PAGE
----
The Prime Minister announced tonight that all shops selling non-essential goods in the UK are to close immediately and except in specific circumstance people will not be allowed to leave their homes – all social gatherings and social events are to stop.  This measure will be reviewed in three weeks.

The important questions that these measures raise for a business are:

Which shops are non-essential? 

The Prime Minister  confirmed that this would include clothing and electronic stores but stopped there.  We expect further details and will share that information once it is available but this is key to determine whether the business has to be shut down.

What is the impact of a shut down (for three weeks or possibly longer)? 

  • Can the business still trade if all employees have to work from home?
  • If employees cannot work from home and the business is non-essential what will shutting the doors mean?
  • Do the measures announced by the Government enable the business to survive and for how long?  It is hoped that there will be a temporary interruption but this will be reviewed in three weeks and may last longer.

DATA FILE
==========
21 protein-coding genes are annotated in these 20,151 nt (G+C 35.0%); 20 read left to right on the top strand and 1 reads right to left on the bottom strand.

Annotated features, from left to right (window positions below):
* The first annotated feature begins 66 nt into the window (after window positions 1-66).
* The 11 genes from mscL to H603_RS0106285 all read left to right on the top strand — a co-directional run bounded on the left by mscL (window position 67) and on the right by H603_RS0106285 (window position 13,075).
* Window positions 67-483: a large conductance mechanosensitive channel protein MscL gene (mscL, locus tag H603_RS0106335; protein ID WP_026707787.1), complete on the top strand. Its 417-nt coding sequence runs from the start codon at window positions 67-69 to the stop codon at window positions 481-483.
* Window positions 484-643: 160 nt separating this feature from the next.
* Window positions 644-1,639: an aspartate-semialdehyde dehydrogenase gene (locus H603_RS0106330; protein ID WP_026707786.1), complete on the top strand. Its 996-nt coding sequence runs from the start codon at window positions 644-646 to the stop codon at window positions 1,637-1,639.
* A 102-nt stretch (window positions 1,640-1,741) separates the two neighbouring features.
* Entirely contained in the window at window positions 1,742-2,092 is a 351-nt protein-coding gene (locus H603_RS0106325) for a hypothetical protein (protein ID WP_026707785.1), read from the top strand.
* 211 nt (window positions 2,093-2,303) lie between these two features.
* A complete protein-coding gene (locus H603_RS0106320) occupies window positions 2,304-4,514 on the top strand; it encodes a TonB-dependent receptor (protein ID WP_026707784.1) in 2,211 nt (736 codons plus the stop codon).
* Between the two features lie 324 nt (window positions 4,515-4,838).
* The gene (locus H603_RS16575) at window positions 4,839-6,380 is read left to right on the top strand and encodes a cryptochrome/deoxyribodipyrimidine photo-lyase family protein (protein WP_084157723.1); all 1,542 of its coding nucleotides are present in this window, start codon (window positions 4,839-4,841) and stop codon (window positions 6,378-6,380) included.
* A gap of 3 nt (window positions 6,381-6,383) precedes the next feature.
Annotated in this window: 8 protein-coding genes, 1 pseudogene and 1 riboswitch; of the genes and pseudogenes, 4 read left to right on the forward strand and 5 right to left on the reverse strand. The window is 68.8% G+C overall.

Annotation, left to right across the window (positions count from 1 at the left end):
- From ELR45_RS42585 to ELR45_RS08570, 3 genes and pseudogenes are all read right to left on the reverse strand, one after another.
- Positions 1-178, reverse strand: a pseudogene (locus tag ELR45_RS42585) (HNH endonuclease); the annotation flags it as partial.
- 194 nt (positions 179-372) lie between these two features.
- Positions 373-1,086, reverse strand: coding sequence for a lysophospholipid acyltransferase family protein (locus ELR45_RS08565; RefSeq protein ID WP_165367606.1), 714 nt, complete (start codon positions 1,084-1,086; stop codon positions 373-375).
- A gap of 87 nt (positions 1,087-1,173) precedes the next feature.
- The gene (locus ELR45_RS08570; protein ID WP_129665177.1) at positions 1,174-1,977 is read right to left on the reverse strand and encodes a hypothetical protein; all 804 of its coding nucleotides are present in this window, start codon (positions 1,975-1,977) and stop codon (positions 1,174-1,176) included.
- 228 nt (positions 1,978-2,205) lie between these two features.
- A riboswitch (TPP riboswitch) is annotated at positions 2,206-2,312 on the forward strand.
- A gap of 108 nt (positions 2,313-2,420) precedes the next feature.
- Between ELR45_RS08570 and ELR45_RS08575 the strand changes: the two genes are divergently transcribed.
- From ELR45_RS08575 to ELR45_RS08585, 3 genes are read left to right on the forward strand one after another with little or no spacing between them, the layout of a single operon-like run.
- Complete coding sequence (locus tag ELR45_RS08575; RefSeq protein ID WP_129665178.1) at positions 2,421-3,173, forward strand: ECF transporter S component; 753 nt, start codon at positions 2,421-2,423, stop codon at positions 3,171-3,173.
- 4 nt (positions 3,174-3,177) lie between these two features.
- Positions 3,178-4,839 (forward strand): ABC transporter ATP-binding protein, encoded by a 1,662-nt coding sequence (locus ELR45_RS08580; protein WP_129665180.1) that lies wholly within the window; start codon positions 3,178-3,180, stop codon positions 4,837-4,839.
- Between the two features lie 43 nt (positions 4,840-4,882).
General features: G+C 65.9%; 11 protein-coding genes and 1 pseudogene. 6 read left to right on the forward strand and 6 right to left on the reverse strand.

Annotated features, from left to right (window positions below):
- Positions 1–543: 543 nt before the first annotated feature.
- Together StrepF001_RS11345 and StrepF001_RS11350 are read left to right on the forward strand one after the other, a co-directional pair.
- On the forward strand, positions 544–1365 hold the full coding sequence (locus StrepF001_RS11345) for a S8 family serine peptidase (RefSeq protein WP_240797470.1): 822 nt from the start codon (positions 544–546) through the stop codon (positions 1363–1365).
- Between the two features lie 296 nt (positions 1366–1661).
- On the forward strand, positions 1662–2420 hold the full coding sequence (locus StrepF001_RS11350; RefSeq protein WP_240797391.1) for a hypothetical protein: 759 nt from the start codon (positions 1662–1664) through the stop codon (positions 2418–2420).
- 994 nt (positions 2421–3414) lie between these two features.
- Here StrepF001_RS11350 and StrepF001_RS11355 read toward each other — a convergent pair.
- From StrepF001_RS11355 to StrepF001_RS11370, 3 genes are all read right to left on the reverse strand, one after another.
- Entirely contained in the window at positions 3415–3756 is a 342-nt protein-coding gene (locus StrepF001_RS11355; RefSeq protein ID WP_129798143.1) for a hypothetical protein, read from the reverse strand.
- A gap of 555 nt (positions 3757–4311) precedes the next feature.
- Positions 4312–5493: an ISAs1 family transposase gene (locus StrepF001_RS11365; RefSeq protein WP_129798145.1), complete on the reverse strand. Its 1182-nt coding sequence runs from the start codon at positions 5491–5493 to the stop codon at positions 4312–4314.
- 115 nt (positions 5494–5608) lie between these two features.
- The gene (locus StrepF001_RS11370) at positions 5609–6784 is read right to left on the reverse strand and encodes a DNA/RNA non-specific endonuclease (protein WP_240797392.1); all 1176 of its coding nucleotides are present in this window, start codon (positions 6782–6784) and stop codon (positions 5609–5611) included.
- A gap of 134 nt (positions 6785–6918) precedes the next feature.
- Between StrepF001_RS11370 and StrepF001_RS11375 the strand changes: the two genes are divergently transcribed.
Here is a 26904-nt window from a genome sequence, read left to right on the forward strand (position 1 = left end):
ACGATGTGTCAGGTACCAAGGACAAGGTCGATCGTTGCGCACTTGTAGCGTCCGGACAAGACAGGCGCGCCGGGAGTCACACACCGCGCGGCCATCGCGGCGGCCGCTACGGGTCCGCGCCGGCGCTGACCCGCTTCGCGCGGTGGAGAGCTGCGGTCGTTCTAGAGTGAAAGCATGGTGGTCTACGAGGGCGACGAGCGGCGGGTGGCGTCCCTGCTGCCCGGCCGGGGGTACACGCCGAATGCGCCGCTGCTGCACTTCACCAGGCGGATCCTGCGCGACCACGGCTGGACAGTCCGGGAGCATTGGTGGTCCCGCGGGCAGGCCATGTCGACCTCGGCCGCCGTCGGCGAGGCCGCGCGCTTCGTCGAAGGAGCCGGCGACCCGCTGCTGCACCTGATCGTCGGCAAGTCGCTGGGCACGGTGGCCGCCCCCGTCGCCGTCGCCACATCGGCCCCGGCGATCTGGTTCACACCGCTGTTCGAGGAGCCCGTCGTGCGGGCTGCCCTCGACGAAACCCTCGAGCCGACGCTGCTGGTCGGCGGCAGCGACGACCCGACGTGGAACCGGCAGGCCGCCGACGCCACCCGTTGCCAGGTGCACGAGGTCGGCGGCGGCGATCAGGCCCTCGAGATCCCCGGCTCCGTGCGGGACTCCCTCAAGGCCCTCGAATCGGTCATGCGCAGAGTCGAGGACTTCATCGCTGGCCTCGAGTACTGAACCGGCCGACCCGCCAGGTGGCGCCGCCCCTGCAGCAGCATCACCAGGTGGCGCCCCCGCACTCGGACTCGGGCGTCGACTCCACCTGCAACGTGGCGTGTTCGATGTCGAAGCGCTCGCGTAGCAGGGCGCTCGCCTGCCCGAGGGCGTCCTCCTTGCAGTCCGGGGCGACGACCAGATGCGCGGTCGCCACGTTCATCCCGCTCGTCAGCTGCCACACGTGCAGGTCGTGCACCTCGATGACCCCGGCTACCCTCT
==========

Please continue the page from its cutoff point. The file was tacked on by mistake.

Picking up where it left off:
• If the business can trade, how do supplies reach end users? Will demand drop/increase?
  • What measures are or should be in place to manage the risk to the business?

Lock-down may force many businesses into distress (or further distress).  Taking professional advice will help determine whether the underlying business is sufficiently resilient to withstand the current restrictions or whether a restructuring or insolvency process is the only option.

Impact on restructuring

If a restructuring process is the only option, the current restrictions may limit what those options are.

Trade is restricted, so a trading administration is no longer an option (unless the business is an essential supplier).  An administration sale is probably off the cards given that no one can trade the business.  Can an administrator simply mothball the business?  Is liquidation the only option?

In addition, the announcement will also impact on current appointments.  Is the business over which the administrator appointed essential? What are the options?

These are all questions that we are considering in light of the Prime Minister’s announcement and the answer may also depend on whether the Government announces any further measures to protect businesses that are only in distress because of the Covid-19 restrictions,  or where the underlying business cannot be saved because ongoing trade is not permitted.